Basingstoke Town have gone back to the drawing board to find a new home and secure their long-term future after their local authority blocked their final hopes for a new stadium.

The Dragons were putting together contingency plans this weekend after Basingstoke and Deane Borough Council refused planning permission for a new 5,000 capacity home and training facility at Old Oak Common funded by the redevelopment of their current home as part of a £10 million project.

An alternative “compromise option” to move to the Hampshire Football Association’s Winklebury site has also been ruled out as the county FA have recently submitted their own expansion proposals to the council.

With chairman Rafi Razzak ending his financial support when he leaves at the end of the season and hoping to clear the club’s debts and finance a new stadium with the redevelopment of The Camrose for retail and housing, fans were warned on Friday that it was “no longer economically or practicably feasible” to stay put next season, throwing their entire future into doubt.

In a lengthy statement before their 2-1 reverse at King’s Lynn Town in the EVO-STIK League Southern’s top flight, Razzak said they were now running out of options after being told there was no council-owned land suitable for relocation following strong opposition from local residents concerned over loss of open space and the impact on wildlife.

Razzak said: “This was effectively Plan A – ‘Lite’, a smaller capacity ground than proposed for Old Oak Common, but requiring millions of pounds for the new build. The only way we could deliver this was via approval of a retail development for Camrose, i.e. a high value land redevelopment. It is clear from our informal discussions with BDBC, that they would probably favour a housing proposal for Camrose. This would constitute a lower value redevelopment scheme and would result in substantially diminished capital available to re-site BTFC.”

“As a result, BTFC looked at redeveloping the Winklebury football site, currently occupied by Hampshire Football Association. With previous football activity at the site and space, in our view, to accommodate both Hampshire FA and BTFC, this seemed like an ideal compromise. This would be an enhancement of an existing football facility and so would require considerably less expenditure than developing from scratch on a green field site.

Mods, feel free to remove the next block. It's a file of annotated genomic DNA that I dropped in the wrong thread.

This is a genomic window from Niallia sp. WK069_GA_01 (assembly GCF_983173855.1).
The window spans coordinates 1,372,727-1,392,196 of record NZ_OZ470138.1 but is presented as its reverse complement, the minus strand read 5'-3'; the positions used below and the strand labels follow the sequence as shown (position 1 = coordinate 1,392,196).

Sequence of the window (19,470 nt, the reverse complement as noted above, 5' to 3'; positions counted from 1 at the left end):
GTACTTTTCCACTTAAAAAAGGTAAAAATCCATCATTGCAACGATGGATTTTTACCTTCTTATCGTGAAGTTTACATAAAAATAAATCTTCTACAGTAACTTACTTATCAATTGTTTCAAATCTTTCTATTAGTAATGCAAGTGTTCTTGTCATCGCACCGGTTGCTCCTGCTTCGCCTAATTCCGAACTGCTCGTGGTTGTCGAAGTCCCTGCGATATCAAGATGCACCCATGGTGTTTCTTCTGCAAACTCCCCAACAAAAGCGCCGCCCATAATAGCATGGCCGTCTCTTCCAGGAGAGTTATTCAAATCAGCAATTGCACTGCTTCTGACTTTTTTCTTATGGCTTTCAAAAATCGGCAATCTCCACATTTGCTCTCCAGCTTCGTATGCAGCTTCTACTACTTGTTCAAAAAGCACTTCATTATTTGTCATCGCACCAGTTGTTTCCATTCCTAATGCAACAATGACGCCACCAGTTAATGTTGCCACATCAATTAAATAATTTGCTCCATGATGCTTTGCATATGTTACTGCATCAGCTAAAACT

“The Winklebury redevelopment would be possible with an appropriate housing scheme at Camrose. However, through ongoing discussions with the Council and the Hampshire FA, this is no longer an option. Hampshire FA has been in discussion with BDBC for some time and has recently submitted detailed plans, very similar to those BTFC were working on, for the redevelopment of the Winklebury site for their own needs.

“Hampshire FA considered leaving the site, but has decided to stay and increase its use of the facilities at Winklebury. They do not want any partners and have developed a business plan that would not allow enough pitch time for BTFC. I have no issue with Hampshire FA’s proposals as they are simply trying to utilise the site more effectively and become more self-sufficient.

“Effectively we have wasted time and money looking at this scheme and we are very disappointed with the lack of tangible help from BDBC, which despite encouraging us to submit proposals over several years, stopped our original plans for a new stadium in the town last year. At numerous meetings since then, they have offered to help, but in reality they have not offered any new sites for us to consider and they seem unlikely to allow a retail development at Camrose – which could help BTFC to build a new stadium within the town.”

He added: “We are now left with few options, and anything we do from now will only involve ourselves. It’s very sad indeed.”


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